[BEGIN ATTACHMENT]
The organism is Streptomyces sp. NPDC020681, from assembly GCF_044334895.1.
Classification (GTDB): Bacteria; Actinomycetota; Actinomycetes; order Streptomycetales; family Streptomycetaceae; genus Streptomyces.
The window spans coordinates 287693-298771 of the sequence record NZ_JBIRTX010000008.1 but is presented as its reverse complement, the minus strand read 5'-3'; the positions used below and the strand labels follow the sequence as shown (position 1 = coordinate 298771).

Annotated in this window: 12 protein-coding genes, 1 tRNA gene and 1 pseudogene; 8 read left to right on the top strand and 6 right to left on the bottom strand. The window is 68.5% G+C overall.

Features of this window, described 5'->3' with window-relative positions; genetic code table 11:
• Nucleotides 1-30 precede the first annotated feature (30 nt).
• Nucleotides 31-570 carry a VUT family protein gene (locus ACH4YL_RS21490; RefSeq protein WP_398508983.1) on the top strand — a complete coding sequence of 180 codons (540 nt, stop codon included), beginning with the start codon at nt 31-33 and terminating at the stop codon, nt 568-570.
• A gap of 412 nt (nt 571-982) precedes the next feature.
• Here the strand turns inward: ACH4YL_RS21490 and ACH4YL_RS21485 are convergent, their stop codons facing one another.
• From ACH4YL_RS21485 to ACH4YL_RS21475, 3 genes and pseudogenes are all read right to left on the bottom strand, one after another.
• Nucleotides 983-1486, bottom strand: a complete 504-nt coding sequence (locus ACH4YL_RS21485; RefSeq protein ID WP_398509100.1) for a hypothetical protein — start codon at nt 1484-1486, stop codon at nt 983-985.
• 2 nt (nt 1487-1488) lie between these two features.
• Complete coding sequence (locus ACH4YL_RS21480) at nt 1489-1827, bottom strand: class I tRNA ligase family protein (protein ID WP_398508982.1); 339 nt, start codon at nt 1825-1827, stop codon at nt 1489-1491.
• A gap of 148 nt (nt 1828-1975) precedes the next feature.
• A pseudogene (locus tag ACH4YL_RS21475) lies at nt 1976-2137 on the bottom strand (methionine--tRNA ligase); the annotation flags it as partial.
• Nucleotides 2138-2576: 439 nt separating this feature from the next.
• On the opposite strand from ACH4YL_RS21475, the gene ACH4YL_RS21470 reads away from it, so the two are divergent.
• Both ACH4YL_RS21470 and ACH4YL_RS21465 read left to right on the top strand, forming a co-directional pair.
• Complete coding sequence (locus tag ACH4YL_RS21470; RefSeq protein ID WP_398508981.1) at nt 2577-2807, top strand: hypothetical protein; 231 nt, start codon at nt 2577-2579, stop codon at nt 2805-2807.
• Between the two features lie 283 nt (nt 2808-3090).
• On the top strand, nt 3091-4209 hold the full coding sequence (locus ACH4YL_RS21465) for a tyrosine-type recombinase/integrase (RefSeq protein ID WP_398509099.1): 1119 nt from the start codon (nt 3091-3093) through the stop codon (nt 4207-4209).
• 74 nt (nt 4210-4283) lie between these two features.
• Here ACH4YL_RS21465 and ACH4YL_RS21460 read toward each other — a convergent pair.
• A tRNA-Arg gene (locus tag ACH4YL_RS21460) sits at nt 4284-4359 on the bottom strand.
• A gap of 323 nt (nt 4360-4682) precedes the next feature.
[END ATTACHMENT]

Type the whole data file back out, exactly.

The organism is Streptomyces sp. NPDC020681, from assembly GCF_044334895.1.
Classification (GTDB): Bacteria; Actinomycetota; Actinomycetes; order Streptomycetales; family Streptomycetaceae; genus Streptomyces.
The window spans coordinates 287693-298771 of the sequence record NZ_JBIRTX010000008.1 but is presented as its reverse complement, the minus strand read 5'-3'; the positions used below and the strand labels follow the sequence as shown (position 1 = coordinate 298771).

Annotated in this window: 12 protein-coding genes, 1 tRNA gene and 1 pseudogene; 8 read left to right on the top strand and 6 right to left on the bottom strand. The window is 68.5% G+C overall.

Features of this window, described 5'->3' with window-relative positions; genetic code table 11:
• Nucleotides 1-30 precede the first annotated feature (30 nt).
• Nucleotides 31-570 carry a VUT family protein gene (locus ACH4YL_RS21490; RefSeq protein WP_398508983.1) on the top strand — a complete coding sequence of 180 codons (540 nt, stop codon included), beginning with the start codon at nt 31-33 and terminating at the stop codon, nt 568-570.
• A gap of 412 nt (nt 571-982) precedes the next feature.
• Here the strand turns inward: ACH4YL_RS21490 and ACH4YL_RS21485 are convergent, their stop codons facing one another.
• From ACH4YL_RS21485 to ACH4YL_RS21475, 3 genes and pseudogenes are all read right to left on the bottom strand, one after another.
• Nucleotides 983-1486, bottom strand: a complete 504-nt coding sequence (locus ACH4YL_RS21485; RefSeq protein ID WP_398509100.1) for a hypothetical protein — start codon at nt 1484-1486, stop codon at nt 983-985.
• 2 nt (nt 1487-1488) lie between these two features.
• Complete coding sequence (locus ACH4YL_RS21480) at nt 1489-1827, bottom strand: class I tRNA ligase family protein (protein ID WP_398508982.1); 339 nt, start codon at nt 1825-1827, stop codon at nt 1489-1491.
• A gap of 148 nt (nt 1828-1975) precedes the next feature.
• A pseudogene (locus tag ACH4YL_RS21475) lies at nt 1976-2137 on the bottom strand (methionine--tRNA ligase); the annotation flags it as partial.
• Nucleotides 2138-2576: 439 nt separating this feature from the next.
• On the opposite strand from ACH4YL_RS21475, the gene ACH4YL_RS21470 reads away from it, so the two are divergent.
• Both ACH4YL_RS21470 and ACH4YL_RS21465 read left to right on the top strand, forming a co-directional pair.
• Complete coding sequence (locus tag ACH4YL_RS21470; RefSeq protein ID WP_398508981.1) at nt 2577-2807, top strand: hypothetical protein; 231 nt, start codon at nt 2577-2579, stop codon at nt 2805-2807.
• Between the two features lie 283 nt (nt 2808-3090).
• On the top strand, nt 3091-4209 hold the full coding sequence (locus ACH4YL_RS21465) for a tyrosine-type recombinase/integrase (RefSeq protein ID WP_398509099.1): 1119 nt from the start codon (nt 3091-3093) through the stop codon (nt 4207-4209).
• 74 nt (nt 4210-4283) lie between these two features.
• Here ACH4YL_RS21465 and ACH4YL_RS21460 read toward each other — a convergent pair.
• A tRNA-Arg gene (locus tag ACH4YL_RS21460) sits at nt 4284-4359 on the bottom strand.
• A gap of 323 nt (nt 4360-4682) precedes the next feature.